OPINION

When you open a can of worms, what do you find?

Behind two thick walls, in a cliffside fort, Harper declared his closeness to Quebecers

PAUL WELLS July 1 2006
OPINION

When you open a can of worms, what do you find?

Behind two thick walls, in a cliffside fort, Harper declared his closeness to Quebecers

PAUL WELLS July 1 2006

When you open a can of worms, what do you find?

OPINION

Behind two thick walls, in a cliffside fort, Harper declared his closeness to Quebecers

PAUL WELLS

The Citadel in Quebec City was built in the 19th century by Elias Walker Durnford for multiple purposes. The British garrison there could defend against an American attack from the west—or against an uprising in the French-speaking city to the east. Even today, this brutish fortress, cut into a cliff face, is a bear to get into. On Friday, my cabbie had to drive through two thick walls, along narrow streets, stopping three times so I could wave my press pass at earnest soldiers. For all their ability to make themselves heard inside the Citadel, the two dozen protesters outside the gate might as well have been in Bonn.

This entrenched redoubt is where Stephen Harper brought his cabinet to celebrate his close relationship with the people of Quebec.

The federal cabinet was meeting here for the first time since the 1950s, on the eve of St. Jean Baptiste day—or as Harper called it, in keeping with local fashion, Quebec’s “Fête Nationale.” The next day, after this column’s deadline, he was to attend a “picnic” in the Beauce. That would be the home of Maxime Bernier, his industry minister, the most reliably federalist corner of francophone Quebec. One presumes the picnic venue wasn’t drilled into the side of a mountain, but clearly Harper prefers congenial venues for what are made to look like bold gestures.

When one comes to Quebec for what many Quebecers call Quebec’s national day, one risks being asked whether Quebec constitutes a nation. Harper and his ministers were. Their answers were...long. “I see that Mr. Boisclair”—that would be André Boisclair, the young Parti Québécois leader— “is asking that question,” Harper said to a journalist who was asking that question but who was not André Boisclair. “The last time I answered that I said that I note that the National Assembly has made such a declaration and I recognize that it has done so.”

Ah.

But “the real question” which must be put to Boisclair, Harper said, was: “Will he hold a referendum on the independence of Quebec? Yes or no?” Later, pressed, Harper called the question of Quebec’s nationhood “a semantic argument that doesn’t serve any real purpose.” That’s an easy sentiment to applaud. I applaud it. But then, I didn’t bring the federal cabinet into Quebec City and call the weekend’s holiday a “national” holiday.

When one opens a can of worms, one sometimes finds worms.

After Harper left, four of his ministers took turns at the nation’s (nations’?) most secluded scrum microphone to field questions of their own. The two Quebecers danced their own jaunty dance around the nationhood question. “Quebecers and the National Assembly are sovereign within their own areas of competence,” Maxime Bernier announced.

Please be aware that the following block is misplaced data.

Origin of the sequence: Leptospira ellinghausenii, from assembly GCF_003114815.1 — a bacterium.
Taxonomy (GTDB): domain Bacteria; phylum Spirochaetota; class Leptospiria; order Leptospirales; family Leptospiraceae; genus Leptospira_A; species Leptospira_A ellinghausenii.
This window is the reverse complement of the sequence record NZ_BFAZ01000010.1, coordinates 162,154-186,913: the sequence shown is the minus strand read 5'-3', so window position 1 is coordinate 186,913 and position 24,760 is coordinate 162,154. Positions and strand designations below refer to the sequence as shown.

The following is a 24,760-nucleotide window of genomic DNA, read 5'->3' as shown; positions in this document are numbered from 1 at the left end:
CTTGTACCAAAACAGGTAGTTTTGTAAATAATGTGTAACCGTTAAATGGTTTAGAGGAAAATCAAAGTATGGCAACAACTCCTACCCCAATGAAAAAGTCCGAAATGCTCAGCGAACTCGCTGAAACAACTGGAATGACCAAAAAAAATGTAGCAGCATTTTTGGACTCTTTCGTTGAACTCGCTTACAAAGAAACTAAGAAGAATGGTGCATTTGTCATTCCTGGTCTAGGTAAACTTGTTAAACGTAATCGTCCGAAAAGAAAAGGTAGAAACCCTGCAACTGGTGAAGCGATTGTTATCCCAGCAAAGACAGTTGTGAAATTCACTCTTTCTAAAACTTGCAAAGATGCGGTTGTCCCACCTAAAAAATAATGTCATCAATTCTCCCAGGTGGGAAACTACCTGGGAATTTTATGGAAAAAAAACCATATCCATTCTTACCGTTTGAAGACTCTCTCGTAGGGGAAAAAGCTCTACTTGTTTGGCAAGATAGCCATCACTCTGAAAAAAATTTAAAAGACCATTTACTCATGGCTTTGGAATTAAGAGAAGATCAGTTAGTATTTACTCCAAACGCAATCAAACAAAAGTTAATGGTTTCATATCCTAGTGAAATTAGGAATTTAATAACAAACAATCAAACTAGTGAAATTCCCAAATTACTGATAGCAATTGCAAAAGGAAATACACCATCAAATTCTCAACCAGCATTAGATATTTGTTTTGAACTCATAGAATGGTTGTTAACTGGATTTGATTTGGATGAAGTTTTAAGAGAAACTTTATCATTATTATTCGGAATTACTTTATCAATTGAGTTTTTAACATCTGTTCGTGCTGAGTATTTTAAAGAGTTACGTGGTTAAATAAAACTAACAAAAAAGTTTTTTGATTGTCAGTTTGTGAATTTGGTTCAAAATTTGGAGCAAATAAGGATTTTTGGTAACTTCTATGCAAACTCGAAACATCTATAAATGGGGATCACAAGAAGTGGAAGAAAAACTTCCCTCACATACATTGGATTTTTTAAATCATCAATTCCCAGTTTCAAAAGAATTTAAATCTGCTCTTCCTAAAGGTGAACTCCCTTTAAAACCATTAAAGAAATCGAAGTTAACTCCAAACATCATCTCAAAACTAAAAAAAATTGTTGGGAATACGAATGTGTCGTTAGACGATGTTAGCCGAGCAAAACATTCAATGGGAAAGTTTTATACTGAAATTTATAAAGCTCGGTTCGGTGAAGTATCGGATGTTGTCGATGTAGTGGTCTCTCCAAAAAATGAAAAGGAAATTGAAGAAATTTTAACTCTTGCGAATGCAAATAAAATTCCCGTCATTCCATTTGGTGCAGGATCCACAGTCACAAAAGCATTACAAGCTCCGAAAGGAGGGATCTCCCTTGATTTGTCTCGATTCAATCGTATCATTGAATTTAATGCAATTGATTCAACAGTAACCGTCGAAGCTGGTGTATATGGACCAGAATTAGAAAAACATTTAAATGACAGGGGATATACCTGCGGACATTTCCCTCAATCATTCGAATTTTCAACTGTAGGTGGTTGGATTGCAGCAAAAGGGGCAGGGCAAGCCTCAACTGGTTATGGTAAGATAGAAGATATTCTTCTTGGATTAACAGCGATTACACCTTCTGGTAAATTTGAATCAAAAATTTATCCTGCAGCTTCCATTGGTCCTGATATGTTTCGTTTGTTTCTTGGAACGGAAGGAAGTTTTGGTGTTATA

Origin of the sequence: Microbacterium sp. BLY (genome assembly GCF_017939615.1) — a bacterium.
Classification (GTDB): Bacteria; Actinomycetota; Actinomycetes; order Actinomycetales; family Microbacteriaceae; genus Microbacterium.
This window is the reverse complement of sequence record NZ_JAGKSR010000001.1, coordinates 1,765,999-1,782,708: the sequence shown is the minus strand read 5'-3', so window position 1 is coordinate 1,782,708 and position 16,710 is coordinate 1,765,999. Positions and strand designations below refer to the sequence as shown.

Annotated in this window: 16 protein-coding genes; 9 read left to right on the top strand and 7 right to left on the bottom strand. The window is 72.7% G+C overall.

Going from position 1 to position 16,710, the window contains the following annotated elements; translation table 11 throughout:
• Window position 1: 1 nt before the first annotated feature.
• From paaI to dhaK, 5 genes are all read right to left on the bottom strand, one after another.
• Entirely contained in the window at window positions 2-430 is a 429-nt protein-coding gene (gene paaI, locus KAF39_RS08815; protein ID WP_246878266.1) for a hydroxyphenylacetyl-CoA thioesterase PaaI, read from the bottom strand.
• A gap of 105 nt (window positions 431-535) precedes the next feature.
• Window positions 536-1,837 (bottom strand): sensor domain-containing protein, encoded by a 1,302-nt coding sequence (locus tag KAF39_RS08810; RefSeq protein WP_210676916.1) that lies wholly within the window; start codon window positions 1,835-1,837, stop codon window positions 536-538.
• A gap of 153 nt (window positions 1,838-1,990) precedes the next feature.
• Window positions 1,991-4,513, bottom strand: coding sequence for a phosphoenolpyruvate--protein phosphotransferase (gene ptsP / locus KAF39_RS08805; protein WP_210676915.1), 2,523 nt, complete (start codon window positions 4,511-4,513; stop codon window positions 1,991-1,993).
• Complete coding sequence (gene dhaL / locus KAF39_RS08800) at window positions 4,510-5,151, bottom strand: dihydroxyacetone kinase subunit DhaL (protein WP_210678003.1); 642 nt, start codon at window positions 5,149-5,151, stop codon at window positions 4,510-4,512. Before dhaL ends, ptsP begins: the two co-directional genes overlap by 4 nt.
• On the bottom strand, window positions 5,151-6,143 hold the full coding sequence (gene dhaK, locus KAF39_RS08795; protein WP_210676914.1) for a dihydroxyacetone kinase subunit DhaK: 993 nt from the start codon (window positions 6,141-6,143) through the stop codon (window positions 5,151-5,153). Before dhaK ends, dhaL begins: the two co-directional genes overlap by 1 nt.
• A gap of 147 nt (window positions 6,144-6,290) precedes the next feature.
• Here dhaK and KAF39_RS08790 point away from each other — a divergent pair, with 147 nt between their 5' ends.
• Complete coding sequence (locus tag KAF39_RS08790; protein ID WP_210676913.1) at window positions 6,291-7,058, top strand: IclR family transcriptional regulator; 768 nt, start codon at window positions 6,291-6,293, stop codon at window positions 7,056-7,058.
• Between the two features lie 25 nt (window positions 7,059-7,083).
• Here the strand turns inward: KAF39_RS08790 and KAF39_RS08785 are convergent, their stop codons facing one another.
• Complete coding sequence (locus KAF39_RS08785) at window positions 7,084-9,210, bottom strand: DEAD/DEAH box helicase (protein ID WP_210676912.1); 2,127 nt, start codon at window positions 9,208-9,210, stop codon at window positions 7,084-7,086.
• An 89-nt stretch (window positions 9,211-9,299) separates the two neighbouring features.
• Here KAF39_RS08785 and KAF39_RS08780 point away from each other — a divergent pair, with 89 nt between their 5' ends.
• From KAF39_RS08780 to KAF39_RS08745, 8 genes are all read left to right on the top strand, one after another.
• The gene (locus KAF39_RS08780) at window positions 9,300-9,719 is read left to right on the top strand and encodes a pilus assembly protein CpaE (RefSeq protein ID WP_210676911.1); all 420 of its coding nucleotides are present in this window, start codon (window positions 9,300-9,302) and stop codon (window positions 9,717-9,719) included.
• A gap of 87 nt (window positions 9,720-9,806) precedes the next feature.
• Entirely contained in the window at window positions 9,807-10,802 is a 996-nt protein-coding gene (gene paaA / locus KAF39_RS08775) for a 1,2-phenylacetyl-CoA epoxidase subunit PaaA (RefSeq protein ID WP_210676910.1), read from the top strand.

Josée Verner was even more fun. “Quebec has a unique and distinct personality,” she chirped. “Quebec is happy to be part of this government.” Then she asserted that you certainly would never see a Liberal government daring to hold a cabinet meeting here.

The assertion was built on shaky facts and an appalling assumption.The entire Liberal caucus, not just the cabinet, met in Quebec City in the late 1990s and in rock-ribbed nationalist Chicoutimi in 2002. Those meetings were in hotels, not in forts in cliffs, as will the party’s next leadership debate in September.

But why should it be otherwise? Perhaps one day our politicians will stop asserting that any Canadian should ever expect to be greeted anywhere in Quebec with anything but open arms and good food. Joe Clark once

held a party conference in Quebec City, levelling the same dark, stupid calumny against Stockwell Day’s Canadian Alliance. Or more properly, against the people of Quebec. Because what’s the assumption here, if it isn’t that Quebecers cannot be trusted to keep the peace when strangers visit?

One dark secret of Canadian politics is that Quebecers are not wholly different from nonQuebecers. Harper made that point more successfully with his words than his pageantry.

Are his policies rejected here? Nope: his plan to send cheques to parents “is actually supported more strongly in Quebec than anywhere else in the country.” His Afghanistan adventure receives less support here, but enough, “on balance.” On Kyoto, “Quebecers are like all other Canadians: you ask them whether they support Kyoto, they say yes. You ask them what they think it means, they have no idea.”

Harper won 10 Quebec seats in the 2006 election. Whether that was the beginning or the end of a breakthrough will depend on him, on Quebecers, and on the Liberals. Several pundits—Rex Murphy, Chantal Hébert, even Michel Vastel—say Stéphane Dion is the surprise of the Liberal leadership race. Quietly, Conservatives admit they would rather not have to think about that, because Dion would present them with something besides an empty net in Quebec. Fortunately for Harper, Liberals have worked hard lately to make his life easy. Why would that stop? Happy Canada Day. Is Canada a nation? Sometimes. M

ON THE WEB: For more Paul Wells between editions, visit his blog at www.macleans.ca/inklesswells